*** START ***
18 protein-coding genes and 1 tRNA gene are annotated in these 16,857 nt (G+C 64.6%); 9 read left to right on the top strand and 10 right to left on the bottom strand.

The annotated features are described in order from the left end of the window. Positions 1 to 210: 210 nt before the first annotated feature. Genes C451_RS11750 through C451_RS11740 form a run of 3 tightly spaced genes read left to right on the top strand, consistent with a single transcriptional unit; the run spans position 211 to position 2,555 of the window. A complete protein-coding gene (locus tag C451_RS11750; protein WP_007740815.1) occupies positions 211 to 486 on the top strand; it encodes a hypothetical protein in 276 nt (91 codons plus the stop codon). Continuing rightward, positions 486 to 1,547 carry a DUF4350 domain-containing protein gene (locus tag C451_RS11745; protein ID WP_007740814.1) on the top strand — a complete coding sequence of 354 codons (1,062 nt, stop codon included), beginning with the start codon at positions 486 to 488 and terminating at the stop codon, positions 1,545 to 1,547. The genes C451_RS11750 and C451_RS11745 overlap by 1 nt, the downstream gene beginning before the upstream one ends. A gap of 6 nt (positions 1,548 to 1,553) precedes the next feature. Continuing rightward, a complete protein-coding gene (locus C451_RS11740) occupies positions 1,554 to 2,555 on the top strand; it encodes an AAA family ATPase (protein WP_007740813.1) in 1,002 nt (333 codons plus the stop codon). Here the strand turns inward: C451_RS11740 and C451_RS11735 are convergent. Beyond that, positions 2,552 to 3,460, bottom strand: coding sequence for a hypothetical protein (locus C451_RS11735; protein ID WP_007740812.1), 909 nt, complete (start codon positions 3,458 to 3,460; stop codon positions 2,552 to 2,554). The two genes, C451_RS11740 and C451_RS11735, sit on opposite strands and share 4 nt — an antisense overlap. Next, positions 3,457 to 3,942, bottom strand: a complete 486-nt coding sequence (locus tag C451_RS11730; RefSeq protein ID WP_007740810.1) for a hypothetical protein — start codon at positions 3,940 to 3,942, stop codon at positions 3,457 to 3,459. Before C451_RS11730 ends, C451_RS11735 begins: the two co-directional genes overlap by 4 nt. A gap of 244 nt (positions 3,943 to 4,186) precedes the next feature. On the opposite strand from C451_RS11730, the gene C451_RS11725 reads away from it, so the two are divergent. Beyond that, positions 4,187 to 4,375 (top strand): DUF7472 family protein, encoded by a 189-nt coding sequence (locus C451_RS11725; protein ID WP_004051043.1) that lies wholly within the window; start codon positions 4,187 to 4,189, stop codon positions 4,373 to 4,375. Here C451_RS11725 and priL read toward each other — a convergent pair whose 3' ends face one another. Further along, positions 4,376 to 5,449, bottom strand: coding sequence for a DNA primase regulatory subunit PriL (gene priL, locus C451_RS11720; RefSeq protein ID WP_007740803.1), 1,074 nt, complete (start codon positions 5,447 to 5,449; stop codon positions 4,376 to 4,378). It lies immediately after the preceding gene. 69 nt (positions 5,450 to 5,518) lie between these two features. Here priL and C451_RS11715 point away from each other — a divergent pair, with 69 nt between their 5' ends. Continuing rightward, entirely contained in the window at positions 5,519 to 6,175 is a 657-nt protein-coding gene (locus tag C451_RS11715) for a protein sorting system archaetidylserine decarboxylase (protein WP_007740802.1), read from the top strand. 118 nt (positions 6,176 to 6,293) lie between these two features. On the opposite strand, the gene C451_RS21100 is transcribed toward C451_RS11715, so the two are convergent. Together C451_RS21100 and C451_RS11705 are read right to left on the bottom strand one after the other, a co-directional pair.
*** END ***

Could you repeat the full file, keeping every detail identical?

18 protein-coding genes and 1 tRNA gene are annotated in these 16,857 nt (G+C 64.6%); 9 read left to right on the top strand and 10 right to left on the bottom strand.

The annotated features are described in order from the left end of the window. Positions 1 to 210: 210 nt before the first annotated feature. Genes C451_RS11750 through C451_RS11740 form a run of 3 tightly spaced genes read left to right on the top strand, consistent with a single transcriptional unit; the run spans position 211 to position 2,555 of the window. A complete protein-coding gene (locus tag C451_RS11750; protein WP_007740815.1) occupies positions 211 to 486 on the top strand; it encodes a hypothetical protein in 276 nt (91 codons plus the stop codon). Continuing rightward, positions 486 to 1,547 carry a DUF4350 domain-containing protein gene (locus tag C451_RS11745; protein ID WP_007740814.1) on the top strand — a complete coding sequence of 354 codons (1,062 nt, stop codon included), beginning with the start codon at positions 486 to 488 and terminating at the stop codon, positions 1,545 to 1,547. The genes C451_RS11750 and C451_RS11745 overlap by 1 nt, the downstream gene beginning before the upstream one ends. A gap of 6 nt (positions 1,548 to 1,553) precedes the next feature. Continuing rightward, a complete protein-coding gene (locus C451_RS11740) occupies positions 1,554 to 2,555 on the top strand; it encodes an AAA family ATPase (protein WP_007740813.1) in 1,002 nt (333 codons plus the stop codon). Here the strand turns inward: C451_RS11740 and C451_RS11735 are convergent. Beyond that, positions 2,552 to 3,460, bottom strand: coding sequence for a hypothetical protein (locus C451_RS11735; protein ID WP_007740812.1), 909 nt, complete (start codon positions 3,458 to 3,460; stop codon positions 2,552 to 2,554). The two genes, C451_RS11740 and C451_RS11735, sit on opposite strands and share 4 nt — an antisense overlap. Next, positions 3,457 to 3,942, bottom strand: a complete 486-nt coding sequence (locus tag C451_RS11730; RefSeq protein ID WP_007740810.1) for a hypothetical protein — start codon at positions 3,940 to 3,942, stop codon at positions 3,457 to 3,459. Before C451_RS11730 ends, C451_RS11735 begins: the two co-directional genes overlap by 4 nt. A gap of 244 nt (positions 3,943 to 4,186) precedes the next feature. On the opposite strand from C451_RS11730, the gene C451_RS11725 reads away from it, so the two are divergent. Beyond that, positions 4,187 to 4,375 (top strand): DUF7472 family protein, encoded by a 189-nt coding sequence (locus C451_RS11725; protein ID WP_004051043.1) that lies wholly within the window; start codon positions 4,187 to 4,189, stop codon positions 4,373 to 4,375. Here C451_RS11725 and priL read toward each other — a convergent pair whose 3' ends face one another. Further along, positions 4,376 to 5,449, bottom strand: coding sequence for a DNA primase regulatory subunit PriL (gene priL, locus C451_RS11720; RefSeq protein ID WP_007740803.1), 1,074 nt, complete (start codon positions 5,447 to 5,449; stop codon positions 4,376 to 4,378). It lies immediately after the preceding gene. 69 nt (positions 5,450 to 5,518) lie between these two features. Here priL and C451_RS11715 point away from each other — a divergent pair, with 69 nt between their 5' ends. Continuing rightward, entirely contained in the window at positions 5,519 to 6,175 is a 657-nt protein-coding gene (locus tag C451_RS11715) for a protein sorting system archaetidylserine decarboxylase (protein WP_007740802.1), read from the top strand. 118 nt (positions 6,176 to 6,293) lie between these two features. On the opposite strand, the gene C451_RS21100 is transcribed toward C451_RS11715, so the two are convergent. Together C451_RS21100 and C451_RS11705 are read right to left on the bottom strand one after the other, a co-directional pair.